As businesses across the world begin to conduct operations with ease after the bettering condition from the COVID outbreak, the global economy is once again put in the spot by the Russia-Ukraine war which is severely disrupting shipping and air freight.
In light of the same, the FIATA Multimodal Transport Institute (MTI) earlier this week held a meeting to discuss the impacts of the ongoing events in Ukraine on freight forwarding and logistics across the sea, rail and road transport.
The Russian invasion apart from having a dramatic human consequence has also weekend already hurt global supply chains as shipping routes are cut, logistics firms suspend their services to and from the nations and air freight rates skyrocket following the closure of air space.
Challenges such as driver shortages, difficulties to transport cargo within the affected region, and capacity issues are being faced by the industry. Furthermore, elevated fuel price after Russia’s attack on Ukraine has also been a challenge for the industry as a whole. It has increased the transportation costs, also shipping companies are facing increased container pricing.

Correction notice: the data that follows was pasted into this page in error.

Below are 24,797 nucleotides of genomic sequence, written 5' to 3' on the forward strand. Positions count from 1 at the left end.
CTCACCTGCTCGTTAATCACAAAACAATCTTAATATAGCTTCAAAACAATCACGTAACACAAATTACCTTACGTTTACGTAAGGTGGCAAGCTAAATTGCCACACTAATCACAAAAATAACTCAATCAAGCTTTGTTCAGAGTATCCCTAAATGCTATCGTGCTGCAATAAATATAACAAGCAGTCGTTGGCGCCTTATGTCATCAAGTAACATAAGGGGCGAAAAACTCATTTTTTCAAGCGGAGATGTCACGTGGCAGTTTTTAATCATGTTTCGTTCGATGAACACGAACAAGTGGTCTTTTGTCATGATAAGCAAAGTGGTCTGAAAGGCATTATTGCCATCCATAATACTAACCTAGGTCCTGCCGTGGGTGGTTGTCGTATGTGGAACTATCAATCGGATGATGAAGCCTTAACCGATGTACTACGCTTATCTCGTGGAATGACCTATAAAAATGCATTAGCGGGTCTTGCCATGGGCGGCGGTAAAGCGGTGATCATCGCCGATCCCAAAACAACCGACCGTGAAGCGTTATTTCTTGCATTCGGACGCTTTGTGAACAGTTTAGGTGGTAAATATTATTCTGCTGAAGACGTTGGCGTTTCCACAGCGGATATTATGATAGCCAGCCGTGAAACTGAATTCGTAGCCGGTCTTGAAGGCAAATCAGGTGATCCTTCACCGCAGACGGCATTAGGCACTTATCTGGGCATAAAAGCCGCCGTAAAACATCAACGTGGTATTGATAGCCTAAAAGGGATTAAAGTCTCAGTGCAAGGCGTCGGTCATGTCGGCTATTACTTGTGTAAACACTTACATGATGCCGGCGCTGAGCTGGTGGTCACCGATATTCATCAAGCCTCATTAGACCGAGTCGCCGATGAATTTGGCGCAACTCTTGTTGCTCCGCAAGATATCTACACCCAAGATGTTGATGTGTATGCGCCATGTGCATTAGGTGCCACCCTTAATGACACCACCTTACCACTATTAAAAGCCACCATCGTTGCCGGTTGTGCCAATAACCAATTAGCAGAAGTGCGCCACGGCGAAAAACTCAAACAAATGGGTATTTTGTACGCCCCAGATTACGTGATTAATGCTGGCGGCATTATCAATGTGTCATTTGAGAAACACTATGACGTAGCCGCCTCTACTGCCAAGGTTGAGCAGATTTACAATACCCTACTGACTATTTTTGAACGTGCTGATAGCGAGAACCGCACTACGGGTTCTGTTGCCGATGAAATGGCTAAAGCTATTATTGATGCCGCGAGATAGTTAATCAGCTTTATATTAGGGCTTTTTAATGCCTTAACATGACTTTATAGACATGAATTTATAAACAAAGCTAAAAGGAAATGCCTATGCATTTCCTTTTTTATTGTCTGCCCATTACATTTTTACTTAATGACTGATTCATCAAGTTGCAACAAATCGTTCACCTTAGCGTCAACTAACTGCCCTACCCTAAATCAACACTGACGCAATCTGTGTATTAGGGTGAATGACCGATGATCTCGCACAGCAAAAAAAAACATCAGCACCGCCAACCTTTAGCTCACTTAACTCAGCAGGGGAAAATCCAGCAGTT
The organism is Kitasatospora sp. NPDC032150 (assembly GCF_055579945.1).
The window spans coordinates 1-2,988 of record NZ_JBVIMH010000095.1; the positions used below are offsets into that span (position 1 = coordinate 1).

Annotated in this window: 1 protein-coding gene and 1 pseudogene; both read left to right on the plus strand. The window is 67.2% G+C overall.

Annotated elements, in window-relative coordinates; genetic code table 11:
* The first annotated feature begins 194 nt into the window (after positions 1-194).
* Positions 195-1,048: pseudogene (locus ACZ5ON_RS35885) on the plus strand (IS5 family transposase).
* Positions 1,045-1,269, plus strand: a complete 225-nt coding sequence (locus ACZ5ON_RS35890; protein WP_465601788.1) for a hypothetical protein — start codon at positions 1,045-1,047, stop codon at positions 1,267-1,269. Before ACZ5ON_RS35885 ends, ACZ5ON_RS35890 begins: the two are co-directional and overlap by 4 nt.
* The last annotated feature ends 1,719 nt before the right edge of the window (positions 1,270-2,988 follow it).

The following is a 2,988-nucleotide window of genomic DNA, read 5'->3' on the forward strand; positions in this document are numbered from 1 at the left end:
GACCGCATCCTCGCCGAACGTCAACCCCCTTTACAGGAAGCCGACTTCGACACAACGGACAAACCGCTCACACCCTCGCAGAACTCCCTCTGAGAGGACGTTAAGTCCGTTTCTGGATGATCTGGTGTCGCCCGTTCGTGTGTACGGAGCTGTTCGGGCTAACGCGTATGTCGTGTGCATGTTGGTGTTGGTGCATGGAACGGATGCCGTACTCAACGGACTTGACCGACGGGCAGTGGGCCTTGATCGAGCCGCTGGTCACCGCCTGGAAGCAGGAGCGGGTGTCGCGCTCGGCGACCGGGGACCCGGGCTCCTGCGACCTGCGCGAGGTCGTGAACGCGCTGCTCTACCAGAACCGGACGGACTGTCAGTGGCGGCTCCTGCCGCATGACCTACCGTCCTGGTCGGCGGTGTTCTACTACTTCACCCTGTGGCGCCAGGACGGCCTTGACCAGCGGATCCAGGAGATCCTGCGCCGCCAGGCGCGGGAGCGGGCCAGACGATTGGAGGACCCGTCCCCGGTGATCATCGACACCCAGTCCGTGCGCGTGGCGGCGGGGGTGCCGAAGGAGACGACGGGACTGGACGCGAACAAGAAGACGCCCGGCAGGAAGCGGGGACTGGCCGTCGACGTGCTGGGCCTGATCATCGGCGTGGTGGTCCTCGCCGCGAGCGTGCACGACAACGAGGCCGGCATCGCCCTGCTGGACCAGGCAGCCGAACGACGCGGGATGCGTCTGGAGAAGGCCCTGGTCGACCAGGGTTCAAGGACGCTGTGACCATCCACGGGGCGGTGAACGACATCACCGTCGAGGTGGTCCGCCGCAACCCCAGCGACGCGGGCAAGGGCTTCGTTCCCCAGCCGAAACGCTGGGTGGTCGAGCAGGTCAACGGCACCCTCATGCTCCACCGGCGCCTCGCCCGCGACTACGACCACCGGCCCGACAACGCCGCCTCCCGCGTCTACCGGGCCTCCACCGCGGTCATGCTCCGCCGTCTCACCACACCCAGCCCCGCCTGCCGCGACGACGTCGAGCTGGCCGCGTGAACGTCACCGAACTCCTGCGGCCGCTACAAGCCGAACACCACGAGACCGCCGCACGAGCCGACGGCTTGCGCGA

On top of it, the significant sanctions on Russia amid the invasion have also increased the shipping or air freight cost and had an impact on China-Europe rail freight that travels via the New Silk Road trade routes that traverse Russia and Belarus.
Addressing the challenges, FIATA MTI noted multimodal solutions as key to ensuring the flow of goods around the affected area throughout this conflict, with border crossings reportedly being possible through rail transport across Moldova and the Port of Galati, or through Romania which provides port access. Trans-Caspian routes are expected to play a key role.
Furthermore, the meeting also asked FIATA members to be aware of the sanctions imposed by certain countries in response to the conflict, and ensure that they consult the relevant government pages regularly.
Currently, countries imposing related sanctions include, inter alia: Australia, European Union, the United Kingdom, and the United States. It is understood that further sanctions are under contemplation.